By Carol Rocamora…
So what have we learned?
That’s the question I ask myself, after watching The Niceties, Eleanor Burgess’s riveting, lacerating 2016 drama about racism and elitism in America. Set in the spring of 2016, the play opens deep wounds between races and generations – ones so deep that they are still gaping and bleeding today. That’s why its timely revival – directed by Kimberly Senior on the Manhattan Theater Club website – is so powerful. And painful.
The academic scene is readily recognizable. A college professor of history in an elitist academic institution meets with one of her students who is eager for feedback on a paper she’s writing on the American Revolution.
The fact that Janine (Lisa Banes), the middle-aged professor, is white, and her student Zoe (Jordan Boatman) is black seems normal. But the conversation that ensues certainly is not. It’s the collision we all dread in politically correct academe – the nightmarish conflict that lurks beneath the delicate surface of congenial, conventional conversation. Once the niceties are stripped away, the ground beneath our feet dissolves and the pitfalls deepen. Where are we? What are the rules? There’s no telling what danger lurks ahead.
At first, the two characters play their “roles” well. Janine, the accessible, supportive professor, is happy to give her time and advice to an eager and ambitious student, even during spring break. Zoe, clearly grade-conscious, is nonetheless respectful and deferential. The conversation is warm and relaxed – too much so, almost. Janine takes mini-breaks to stretch her aching back. Zoe sneaks peeks at her cell phone.
When Zoe presses for more feedback, however, Janine gently asserts that the student hasn’t proven her central point. According to Zoe, “a successful revolution was only possible because of the existence of slavery.”
From that moment on, the suppressed and smoldering sparks begin to fly. Janine says Zoe hasn’t provided the evidence– that academics are all about research, primary sources, and proof, not feelings. “I want my students to pursue excellence,” she persists, articulating the institution’s elitist standards. Zoe challenges her professor’s foundation of knowledge, saying that an oppressed percentage of the population (namely slaves) could hardly have left written records. Janine’s tone grows patronizing and condescending, as she offers a transparent compliment on Zoe’s writing while asserting that students are all getting their information from the internet. Zoe accuses Janine of belittling her, saying she’s unfit to pass judgment on her work.
The sparks burst into a flaming forest fire. Zoe challenges the value of a liberal arts education, calling the college a racist institution. “You like white ideas, you invalidate my thinking!” she accuses. Each side hardens its position, as the conflict crescendos and the dialectic divide deepens. “If I’d been in the room [with George Washington], I’d have been a slave!” Zoe exclaims. “America is an engine of racial oppression!” Now they’re shouting, interrupting each other, hurling the kind of invectives that you’ve always dreaded hearing on a college campus – or anywhere, for that matter. “Do you think you’re the first people to get hurt?” Janine shouts. “Everyone is tired of hearing about racism!” “You have no ability to understand the perspective of your students of color!” cries Zoe. Both fling insults from their respective playbooks.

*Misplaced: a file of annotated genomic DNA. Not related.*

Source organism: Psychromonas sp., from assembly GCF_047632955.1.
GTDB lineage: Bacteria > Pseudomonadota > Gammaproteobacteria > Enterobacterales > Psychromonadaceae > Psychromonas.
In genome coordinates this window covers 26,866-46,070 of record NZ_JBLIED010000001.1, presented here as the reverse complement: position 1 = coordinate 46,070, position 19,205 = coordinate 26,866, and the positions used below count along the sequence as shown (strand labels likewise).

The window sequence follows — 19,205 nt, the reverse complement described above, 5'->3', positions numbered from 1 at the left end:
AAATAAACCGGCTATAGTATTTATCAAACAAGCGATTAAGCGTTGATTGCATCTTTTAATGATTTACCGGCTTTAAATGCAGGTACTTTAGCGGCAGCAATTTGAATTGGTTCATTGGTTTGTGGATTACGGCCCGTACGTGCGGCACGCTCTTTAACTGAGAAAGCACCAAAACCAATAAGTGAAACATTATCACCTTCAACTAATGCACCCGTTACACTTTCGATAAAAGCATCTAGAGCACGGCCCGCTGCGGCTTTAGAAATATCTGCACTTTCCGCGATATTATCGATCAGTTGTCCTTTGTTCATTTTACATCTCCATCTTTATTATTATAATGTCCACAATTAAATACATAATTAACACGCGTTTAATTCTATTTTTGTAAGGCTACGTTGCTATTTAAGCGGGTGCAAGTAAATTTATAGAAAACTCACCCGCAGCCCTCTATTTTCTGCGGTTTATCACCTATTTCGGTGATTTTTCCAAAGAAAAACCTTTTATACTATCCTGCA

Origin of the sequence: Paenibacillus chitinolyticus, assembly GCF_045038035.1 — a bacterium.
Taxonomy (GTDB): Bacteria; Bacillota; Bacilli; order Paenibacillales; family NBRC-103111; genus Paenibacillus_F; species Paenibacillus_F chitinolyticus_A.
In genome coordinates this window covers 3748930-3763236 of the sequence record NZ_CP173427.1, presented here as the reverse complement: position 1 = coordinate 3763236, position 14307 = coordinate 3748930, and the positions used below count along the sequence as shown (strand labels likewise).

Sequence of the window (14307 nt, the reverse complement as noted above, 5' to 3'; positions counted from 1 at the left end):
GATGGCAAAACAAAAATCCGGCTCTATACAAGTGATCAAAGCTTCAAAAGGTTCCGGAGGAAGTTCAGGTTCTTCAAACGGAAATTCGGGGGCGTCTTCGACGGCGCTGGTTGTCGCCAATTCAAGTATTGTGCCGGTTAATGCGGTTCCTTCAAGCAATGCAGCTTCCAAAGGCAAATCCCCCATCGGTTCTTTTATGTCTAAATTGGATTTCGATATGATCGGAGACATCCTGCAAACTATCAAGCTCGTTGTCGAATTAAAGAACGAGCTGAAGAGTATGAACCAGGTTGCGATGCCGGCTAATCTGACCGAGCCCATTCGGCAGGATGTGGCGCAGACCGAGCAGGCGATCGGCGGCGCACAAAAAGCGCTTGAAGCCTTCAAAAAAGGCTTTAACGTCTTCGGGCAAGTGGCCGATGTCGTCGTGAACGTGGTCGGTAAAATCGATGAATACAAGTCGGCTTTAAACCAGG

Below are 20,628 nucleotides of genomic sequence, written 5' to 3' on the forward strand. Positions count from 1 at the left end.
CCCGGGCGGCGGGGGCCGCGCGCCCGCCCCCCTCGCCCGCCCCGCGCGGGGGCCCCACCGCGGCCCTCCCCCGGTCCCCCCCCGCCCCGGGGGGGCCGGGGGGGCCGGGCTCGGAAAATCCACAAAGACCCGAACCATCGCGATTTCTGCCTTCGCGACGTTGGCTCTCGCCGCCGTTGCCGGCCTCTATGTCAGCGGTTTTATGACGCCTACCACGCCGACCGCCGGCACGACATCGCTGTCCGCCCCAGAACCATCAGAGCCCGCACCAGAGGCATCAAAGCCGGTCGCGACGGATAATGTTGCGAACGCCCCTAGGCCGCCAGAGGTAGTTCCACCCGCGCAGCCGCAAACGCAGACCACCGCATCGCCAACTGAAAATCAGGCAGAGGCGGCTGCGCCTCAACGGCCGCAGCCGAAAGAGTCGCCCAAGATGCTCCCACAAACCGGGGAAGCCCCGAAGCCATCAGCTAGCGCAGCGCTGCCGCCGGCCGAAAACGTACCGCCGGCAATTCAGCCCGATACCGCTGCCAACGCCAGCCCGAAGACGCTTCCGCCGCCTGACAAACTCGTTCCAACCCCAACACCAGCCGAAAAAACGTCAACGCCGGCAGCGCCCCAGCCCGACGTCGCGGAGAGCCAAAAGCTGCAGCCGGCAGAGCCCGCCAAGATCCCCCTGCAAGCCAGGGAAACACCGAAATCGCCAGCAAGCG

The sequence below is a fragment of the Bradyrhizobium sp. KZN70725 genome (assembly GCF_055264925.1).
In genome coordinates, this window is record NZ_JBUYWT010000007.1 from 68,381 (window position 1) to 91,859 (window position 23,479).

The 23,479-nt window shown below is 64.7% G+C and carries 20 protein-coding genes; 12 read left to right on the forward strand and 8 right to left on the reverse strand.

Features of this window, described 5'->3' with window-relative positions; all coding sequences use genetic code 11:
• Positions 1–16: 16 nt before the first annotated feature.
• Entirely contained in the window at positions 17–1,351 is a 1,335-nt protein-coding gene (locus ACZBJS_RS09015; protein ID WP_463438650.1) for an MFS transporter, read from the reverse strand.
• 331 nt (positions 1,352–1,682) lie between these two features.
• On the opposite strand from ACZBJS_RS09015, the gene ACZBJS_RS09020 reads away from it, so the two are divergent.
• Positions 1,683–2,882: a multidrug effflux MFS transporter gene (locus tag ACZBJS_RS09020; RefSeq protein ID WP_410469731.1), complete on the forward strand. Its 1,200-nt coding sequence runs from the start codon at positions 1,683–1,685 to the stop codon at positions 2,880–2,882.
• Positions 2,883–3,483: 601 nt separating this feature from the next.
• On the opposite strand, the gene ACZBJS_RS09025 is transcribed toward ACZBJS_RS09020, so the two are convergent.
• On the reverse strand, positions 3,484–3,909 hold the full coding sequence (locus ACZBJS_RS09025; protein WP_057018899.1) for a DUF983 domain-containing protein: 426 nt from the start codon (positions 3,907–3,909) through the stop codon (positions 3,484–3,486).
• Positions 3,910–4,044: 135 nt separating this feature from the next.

And then comes the terrible first act finale. Zoe reveals (spoiler alert) that she’s taped their conversation, and that unless Janine admits she’s a racist, Zoe will release the tape on the internet. Janine refuses. Curtain. Intermission.
I daren’t reveal the events of act two, taking place several weeks later. It’s yours to discover, and it’s well worth it. The fallout has been devastating, to say the least. The situation has spun way out of control for both individuals – each of whom come from a privileged background, each of whose lives have changed, each of whose future is in peril as a result of this confrontation. Still, the dialectic rages on, as these two characters, stranded in a wasteland of unchartered territory, try desperately to find their way through it.
“It’s not too late for us to help each other,” Janine entreats Zoe. Or is it? The tragedy of the play is watching two characters – beautifully acted by Lisa Banes and Jordan Boatman – play roles in which they’ve been cast because of color, class, and age, reciting lines whose full impact they never fully understand and whose consequences they never anticipated. Once articulated, they are now accountable for their views – irrevocably. It’s their shared crisis – and it’s ours, as we of multiple generations and races struggle today, on our campuses and in our culture, to understand one another.
The Niceties follows in a line of recent plays featuring the teacher/student relationship and include Donald Margulies’s Collected Stories, Adam Rapp’s The Sound Inside, and David Mamet’s controversial Oleanna. Each offers a compelling perspective on this dynamic, complex relationship.
For me, The Niceties is the most urgent – in its warning of the dangerous times in which we find ourselves. Burgess boldly challenges current conventional thinking: namely, that “if only we could say what we feel and listen to each other, we could solve our mutual problems.” Indeed, her play proves that things can only get worse, much worse.
So – back to my opening question: what have we learned from this devastating play? Without the niceties, without the ability not only to listen but to hear, truly hear, there’s a long road ahead for all of us…
The Niceties by Eleanor Burgess, directed by Kimberly Senior, now streaming on the Manhattan Theater Cub website in association with The Huntington through June 13.